There are plenty of builds and different weapons to choose from over the length of the game, but with few attacks each, it takes an awful lot of time to get to the point where the accumulation of skills and weapons make it worth it and don’t seem like the same lunge over and over. 

In that sense, the action is like a poor man’s version of Elden Ring, where you jump dodge around an attack strike and repeat, hitting an enemy whose only reaction to your attack is a depleting health bar.

One thing that everyone is sure to agree on though – unless you are playing with a PC mod – is that Outward does itself very little favors not including a fast travel ability. Combine that with a very slow run (and low energy levels for a sprint) and it really slows the entire experience down to a crawl.

This is clearly aiming to be part of the ‘realism’ of the adventure, but it also makes the game feel gimmicky and unnecessary at times. 

Graphically, the game does admirably well considering the small development team, but there are some performance issues, constant loading screens and bugs that you are going to encounter throughout.

The day/night and even different seasonal cycles, are – in theory – a fantastic addition to the game, but none of the NPCs ever change their programmed route even in the dead of night or ever go home. The importance of sleep is further demeaned as there is no sleep meter and you don’t actually have to do it, meaning that you could survive indefinitely without even bothering. Health and food items feed into this poorly as they do an irritatingly useless job of healing you, so it just feels like its forcing you to sleep to feed into its realism. 

This is made more superfluous by a generous death system – which often drops you off with 25% health and your items on the floor – as its benefits are not that far off that of sleeping. When you are lost with the unhelpful map that refuses to show you where you are on it, dying to be moved to a marked part of the map is actually more preferable than sleeping to stay alive. 

The story has four different factions that you can join and they all offer unique skills and equipment for the quests that they ask you to undertake. This allows you to create many different builds for the decent variety of weapons available. It also means that you won’t fully understand the story until you’ve played the game 4 times through despite there only being one ending.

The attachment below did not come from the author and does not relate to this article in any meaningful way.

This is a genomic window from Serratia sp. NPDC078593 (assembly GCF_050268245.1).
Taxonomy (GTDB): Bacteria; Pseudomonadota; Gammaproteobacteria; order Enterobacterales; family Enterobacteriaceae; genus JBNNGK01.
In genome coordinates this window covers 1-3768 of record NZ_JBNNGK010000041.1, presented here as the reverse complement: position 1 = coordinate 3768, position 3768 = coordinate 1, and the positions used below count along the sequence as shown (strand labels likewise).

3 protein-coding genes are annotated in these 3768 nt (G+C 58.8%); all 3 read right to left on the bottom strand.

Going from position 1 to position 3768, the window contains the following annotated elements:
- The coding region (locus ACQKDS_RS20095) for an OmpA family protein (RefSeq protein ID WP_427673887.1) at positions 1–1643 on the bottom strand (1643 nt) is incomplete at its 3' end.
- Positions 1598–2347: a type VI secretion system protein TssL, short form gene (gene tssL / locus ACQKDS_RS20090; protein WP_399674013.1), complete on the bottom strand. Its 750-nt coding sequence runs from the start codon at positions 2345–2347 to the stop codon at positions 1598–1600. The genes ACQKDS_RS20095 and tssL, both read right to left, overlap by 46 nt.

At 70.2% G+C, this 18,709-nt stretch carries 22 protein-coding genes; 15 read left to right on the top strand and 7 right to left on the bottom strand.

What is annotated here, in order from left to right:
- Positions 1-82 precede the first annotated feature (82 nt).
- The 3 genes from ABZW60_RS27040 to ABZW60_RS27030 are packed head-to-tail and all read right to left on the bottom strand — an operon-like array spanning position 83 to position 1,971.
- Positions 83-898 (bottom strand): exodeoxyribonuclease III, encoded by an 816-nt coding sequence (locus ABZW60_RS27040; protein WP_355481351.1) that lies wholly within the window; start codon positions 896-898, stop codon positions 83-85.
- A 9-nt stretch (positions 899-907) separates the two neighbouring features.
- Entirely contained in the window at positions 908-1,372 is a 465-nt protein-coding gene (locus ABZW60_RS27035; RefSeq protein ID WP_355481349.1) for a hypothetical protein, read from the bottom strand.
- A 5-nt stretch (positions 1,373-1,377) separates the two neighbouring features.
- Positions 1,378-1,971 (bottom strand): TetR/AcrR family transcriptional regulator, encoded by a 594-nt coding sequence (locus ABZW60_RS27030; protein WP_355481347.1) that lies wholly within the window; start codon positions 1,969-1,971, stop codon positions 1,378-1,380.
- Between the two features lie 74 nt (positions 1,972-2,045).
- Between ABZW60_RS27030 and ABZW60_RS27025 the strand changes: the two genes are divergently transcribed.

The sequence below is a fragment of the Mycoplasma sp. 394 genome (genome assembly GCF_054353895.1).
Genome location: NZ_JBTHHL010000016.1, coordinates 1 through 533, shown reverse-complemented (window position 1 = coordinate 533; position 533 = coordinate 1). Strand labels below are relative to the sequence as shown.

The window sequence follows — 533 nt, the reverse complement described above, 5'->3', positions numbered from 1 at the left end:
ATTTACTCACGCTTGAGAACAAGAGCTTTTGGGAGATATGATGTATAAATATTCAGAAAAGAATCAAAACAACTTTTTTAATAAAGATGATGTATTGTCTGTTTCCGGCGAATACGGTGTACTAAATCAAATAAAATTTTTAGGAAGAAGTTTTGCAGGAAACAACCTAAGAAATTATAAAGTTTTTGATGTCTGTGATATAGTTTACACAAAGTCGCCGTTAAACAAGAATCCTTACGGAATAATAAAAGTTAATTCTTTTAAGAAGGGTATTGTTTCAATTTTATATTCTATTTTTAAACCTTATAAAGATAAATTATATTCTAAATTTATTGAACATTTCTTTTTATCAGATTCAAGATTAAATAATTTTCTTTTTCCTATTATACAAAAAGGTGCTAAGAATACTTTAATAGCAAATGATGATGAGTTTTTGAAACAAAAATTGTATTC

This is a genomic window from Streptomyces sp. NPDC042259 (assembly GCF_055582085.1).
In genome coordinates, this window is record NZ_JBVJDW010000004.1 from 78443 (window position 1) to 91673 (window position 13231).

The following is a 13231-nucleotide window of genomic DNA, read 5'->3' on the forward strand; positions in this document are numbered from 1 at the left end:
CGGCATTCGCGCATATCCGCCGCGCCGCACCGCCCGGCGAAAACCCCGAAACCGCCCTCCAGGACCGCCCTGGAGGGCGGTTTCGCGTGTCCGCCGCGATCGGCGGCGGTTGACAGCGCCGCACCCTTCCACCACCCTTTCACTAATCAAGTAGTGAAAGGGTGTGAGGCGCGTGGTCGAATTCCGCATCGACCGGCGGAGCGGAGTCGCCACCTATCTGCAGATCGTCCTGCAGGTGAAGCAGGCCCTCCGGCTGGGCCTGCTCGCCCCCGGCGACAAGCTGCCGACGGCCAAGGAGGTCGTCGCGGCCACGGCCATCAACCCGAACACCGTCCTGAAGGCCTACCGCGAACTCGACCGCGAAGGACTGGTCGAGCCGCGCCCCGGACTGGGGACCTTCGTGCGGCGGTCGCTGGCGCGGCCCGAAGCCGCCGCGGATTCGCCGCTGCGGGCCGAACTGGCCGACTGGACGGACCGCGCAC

Depending on where you die, you get a different mini story before you get going again.

The original also included a multiplayer mode and, in my opinion, this is really where the game shines as the negatives are mitigated somewhat when playing with buddies either locally or online.

Outward is quite the divisive title and will likely continue to be a dichtomy amongst gamers. Some will love the lack of hand holding, the long walks and the creative combination of crafting and survival gameplay, while others will pick apart its average implementation and frustrating mechanics. It is often said that when trying to write a story, it is helpful to think of the ending first and write backwards. Outward seems to think that the gameplay needs to be much the same, putting the onus on the player to make it fun through a significant time investment and hoping something sticks, instead of first making the formula fun.

SUMMARY

+ Building DLC
+ Survival and crafting has depth regardless of its quality
+ The game has legs, which ironically you'll be using a lot
- Travelling is very slow
- Non-menu based gameplay is frustrating all round

Played on PS4. Available on Xbox system, Windows and Switch.
Alex Chessun
Alex Chessun
Currently obsessed with the Yakuza series (minus no.7), Alex is an avid fan of immersive Open World games, quick pick-up-and-play arcade experiences and pretty much anything else good. He also desperately wants Shenmue 4 to happen - a lot.

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Review: Outward Definitive Edition+ Building DLC <br/> + Survival and crafting has depth regardless of its quality <br/> + The game has legs, which ironically you'll be using a lot <br/> - Travelling is very slow <br/> - Non-menu based gameplay is frustrating all round <br/> <br/> Played on PS4. Available on Xbox system, Windows and Switch.